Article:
Thursday, September 3, 2015

Alex's Wake: A Voyage of Betrayal and a Journey of Remembrance by Martin Goldsmith

A tale of two journeys...

On May 13, 1939, the luxury liner SS St. Louis sailed away from Hamburg, Germany, bound for Havana, Cuba. On board were more than 900 Jewish refugees fleeing persecution in Nazi Germany. But an indifferent world conspired against them. After being denied landing rights in Havana, the refugees were turned away by the United States and Canada and forced to sail back to Europe, where the gathering storm of the Holocaust awaited them.

Two of those refugees were Alex Goldschmidt, a sixty-year-old veteran of World War I, and his seventeen-year-old son Klaus Helmut Goldschmidt. After their trans-Atlantic voyage, they landed in France. They would spend the next three years in one French camp after another before being shipped to Auschwitz in 1942.

Sixty-nine years later, Martin Goldsmith, Alex's grandson and Helmut's nephew, retraced their sad journey. Beginning in lower Saxony where Alex was born, Martin spent six weeks on the road and covered more than 5,700 miles, setting foot on the earth Alex and Helmut trod during their final days. Alex's Wake is Martin's eyewitness report.

I have never been a fan of non-fiction as I prefer my stories to be more fantasy based but the premise of someone actually retracing their grandfather’s steps sounded intriguing enough for me to pick up this book. Although the subject of the systematic Jewish extermination is always emotional, this story was attached to an actual person which left the reader more invested in their outcome. You came to feel as if you actually knew Goldsmith’s grandfather and uncle as you follow their journey through Europe.     

It was definitely a very hard story for the author (and for the reader) given that the outcome is known but it’s so well written that it makes it a worthwhile undertaking. This is the author’s second book dealing with his family’s history. His first book, The Inextinguishable Symphony tells the story about his mom and dad, musicians during the Nazi period that were able to escape to America.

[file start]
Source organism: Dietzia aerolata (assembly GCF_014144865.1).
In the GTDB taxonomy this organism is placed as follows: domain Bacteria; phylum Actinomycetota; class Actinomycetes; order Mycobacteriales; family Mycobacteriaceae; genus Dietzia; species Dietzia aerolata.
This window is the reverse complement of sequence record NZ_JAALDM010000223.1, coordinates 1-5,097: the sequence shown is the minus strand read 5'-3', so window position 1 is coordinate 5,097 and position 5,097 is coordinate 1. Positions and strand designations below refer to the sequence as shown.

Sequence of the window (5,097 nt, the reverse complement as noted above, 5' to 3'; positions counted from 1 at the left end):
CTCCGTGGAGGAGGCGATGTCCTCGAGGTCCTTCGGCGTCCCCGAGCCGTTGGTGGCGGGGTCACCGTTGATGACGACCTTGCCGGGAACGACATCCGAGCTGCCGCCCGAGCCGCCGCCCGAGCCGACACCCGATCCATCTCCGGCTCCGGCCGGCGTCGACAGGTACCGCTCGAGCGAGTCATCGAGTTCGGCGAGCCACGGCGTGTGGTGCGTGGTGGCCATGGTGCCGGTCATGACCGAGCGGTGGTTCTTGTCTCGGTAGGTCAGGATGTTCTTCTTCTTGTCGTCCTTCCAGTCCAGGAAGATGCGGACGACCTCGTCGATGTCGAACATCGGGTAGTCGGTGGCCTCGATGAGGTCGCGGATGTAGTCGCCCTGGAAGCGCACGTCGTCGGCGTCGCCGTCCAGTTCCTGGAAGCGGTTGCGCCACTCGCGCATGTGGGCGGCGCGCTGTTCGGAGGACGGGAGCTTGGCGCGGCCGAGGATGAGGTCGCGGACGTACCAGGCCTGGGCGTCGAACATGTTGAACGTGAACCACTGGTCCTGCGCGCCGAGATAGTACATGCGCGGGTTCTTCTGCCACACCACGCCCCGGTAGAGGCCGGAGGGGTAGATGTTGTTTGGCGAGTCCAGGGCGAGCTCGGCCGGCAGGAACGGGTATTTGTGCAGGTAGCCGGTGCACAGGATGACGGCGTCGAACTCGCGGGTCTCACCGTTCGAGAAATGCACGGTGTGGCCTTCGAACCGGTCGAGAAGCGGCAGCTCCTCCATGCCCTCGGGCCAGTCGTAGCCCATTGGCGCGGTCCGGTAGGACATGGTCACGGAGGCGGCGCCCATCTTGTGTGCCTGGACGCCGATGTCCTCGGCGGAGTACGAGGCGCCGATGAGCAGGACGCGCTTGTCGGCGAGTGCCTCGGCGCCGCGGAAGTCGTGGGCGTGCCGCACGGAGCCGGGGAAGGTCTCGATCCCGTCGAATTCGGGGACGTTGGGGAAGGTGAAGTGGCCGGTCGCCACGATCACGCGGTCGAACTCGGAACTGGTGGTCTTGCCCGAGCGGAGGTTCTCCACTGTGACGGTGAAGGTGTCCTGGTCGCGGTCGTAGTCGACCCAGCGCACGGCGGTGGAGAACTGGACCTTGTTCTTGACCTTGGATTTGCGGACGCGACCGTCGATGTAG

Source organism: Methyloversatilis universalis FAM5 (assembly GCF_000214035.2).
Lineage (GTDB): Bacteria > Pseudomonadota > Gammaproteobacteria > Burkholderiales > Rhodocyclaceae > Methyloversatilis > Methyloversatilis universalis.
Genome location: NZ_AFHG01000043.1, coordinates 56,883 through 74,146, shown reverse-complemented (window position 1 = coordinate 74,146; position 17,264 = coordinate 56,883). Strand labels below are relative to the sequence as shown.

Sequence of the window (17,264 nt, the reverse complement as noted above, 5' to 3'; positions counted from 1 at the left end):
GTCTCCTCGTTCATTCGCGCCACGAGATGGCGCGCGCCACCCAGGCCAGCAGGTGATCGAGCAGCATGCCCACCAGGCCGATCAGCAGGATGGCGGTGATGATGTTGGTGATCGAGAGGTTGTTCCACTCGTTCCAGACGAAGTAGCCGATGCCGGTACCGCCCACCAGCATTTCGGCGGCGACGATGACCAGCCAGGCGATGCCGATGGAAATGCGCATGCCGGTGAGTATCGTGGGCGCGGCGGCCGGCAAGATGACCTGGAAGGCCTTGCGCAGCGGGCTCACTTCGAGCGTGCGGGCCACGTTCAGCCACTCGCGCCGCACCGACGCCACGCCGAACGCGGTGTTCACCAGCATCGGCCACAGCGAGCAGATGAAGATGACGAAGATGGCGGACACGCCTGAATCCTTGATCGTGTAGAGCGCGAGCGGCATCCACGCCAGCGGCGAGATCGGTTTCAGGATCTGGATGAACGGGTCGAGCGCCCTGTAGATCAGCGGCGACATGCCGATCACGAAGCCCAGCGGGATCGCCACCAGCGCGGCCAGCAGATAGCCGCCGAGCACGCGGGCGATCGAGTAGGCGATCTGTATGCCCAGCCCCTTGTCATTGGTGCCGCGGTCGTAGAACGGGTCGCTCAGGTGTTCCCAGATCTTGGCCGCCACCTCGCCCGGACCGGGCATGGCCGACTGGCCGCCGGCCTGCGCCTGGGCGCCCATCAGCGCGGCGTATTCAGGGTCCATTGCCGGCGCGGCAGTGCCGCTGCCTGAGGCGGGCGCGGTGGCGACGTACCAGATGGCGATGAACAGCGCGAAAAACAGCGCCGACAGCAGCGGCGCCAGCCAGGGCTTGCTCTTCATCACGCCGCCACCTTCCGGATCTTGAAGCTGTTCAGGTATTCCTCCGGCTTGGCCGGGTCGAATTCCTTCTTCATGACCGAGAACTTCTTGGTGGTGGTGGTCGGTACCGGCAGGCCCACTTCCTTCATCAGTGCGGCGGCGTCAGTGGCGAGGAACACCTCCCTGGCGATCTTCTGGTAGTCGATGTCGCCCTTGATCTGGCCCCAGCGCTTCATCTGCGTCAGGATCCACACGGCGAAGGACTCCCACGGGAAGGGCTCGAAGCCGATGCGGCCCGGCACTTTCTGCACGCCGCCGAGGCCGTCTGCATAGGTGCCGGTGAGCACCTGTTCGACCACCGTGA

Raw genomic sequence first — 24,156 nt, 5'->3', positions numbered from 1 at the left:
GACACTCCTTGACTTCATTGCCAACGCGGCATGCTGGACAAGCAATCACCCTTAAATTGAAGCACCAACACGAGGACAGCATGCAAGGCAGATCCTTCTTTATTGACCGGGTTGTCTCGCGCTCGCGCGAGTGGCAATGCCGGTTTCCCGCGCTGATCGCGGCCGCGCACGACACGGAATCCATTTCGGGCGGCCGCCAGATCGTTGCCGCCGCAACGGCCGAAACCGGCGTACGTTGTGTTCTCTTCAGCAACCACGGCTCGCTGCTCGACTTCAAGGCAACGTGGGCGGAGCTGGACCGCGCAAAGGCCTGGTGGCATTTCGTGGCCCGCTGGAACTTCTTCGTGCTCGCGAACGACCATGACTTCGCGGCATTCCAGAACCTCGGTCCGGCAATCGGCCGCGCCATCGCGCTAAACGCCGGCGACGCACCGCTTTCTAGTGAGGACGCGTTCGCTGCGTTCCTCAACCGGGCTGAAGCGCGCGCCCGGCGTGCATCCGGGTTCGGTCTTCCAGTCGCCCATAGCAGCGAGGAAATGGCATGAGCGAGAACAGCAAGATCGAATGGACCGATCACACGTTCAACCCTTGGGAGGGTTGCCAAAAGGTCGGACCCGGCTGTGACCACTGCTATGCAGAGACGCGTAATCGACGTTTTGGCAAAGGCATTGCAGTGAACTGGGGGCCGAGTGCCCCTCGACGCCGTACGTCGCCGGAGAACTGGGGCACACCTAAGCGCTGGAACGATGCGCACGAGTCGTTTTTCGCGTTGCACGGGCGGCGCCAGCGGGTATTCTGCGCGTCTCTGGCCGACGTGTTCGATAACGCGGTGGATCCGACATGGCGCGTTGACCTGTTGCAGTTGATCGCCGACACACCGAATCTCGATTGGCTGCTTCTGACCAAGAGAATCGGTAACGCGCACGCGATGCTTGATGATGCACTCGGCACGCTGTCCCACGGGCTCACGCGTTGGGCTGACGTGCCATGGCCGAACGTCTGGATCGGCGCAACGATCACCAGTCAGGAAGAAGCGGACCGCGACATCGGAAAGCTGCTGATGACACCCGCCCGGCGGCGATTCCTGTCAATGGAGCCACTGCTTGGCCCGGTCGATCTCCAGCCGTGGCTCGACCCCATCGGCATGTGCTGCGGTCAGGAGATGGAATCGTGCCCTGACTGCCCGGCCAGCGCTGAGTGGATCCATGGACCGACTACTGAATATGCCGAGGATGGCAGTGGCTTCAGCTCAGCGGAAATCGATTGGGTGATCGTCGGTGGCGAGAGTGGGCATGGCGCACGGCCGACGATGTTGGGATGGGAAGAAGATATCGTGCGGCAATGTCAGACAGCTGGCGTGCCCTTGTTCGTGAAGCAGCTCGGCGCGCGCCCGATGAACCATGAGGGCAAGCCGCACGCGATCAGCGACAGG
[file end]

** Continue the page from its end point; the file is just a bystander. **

According to Goldsmith, he researched his grandfather and uncles journey as therapy to understand and hopefully alleviate some of his existential guilt about his relative’s death. Goldsmith does a wonderful job of inter-spacing the past with the future. These small heartbreaking doses sprinkled with the present and having each chapter broken into a leg of the journey, makes it easier to follow along. It also includes interesting historical tidbits from the time prior to the Jewish persecution orchestrated by Hitler. This background will be especially helpful for readers who can’t imagine how ‘good’ people let this happen since it sometimes seems that it all started suddenly and Jews woke up one day and were told to board the trains to the extermination camps. 

Since the author gets to meet descendants of these villages, it’s also interesting to know what they currently think about their country’s part in this chapter in history. These conversations and interactions with the present made the story just that more real and poignant. 

I would recommend this for all but especially for those who are not that familiar with this part of our world history. 

*I received a copy of this book in exchange for an honest review. Roberta

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The old grey donkey, Eeyore stood by himself in a thistly corner of the Forest, his front feet well apart, his head on one side, and thought about things. Sometimes he thought sadly to himself, "Why?" and sometimes he thought, "Wherefore?" and sometimes he thought, "Inasmuch as which?" and sometimes he didn't quite know what he was thinking about.

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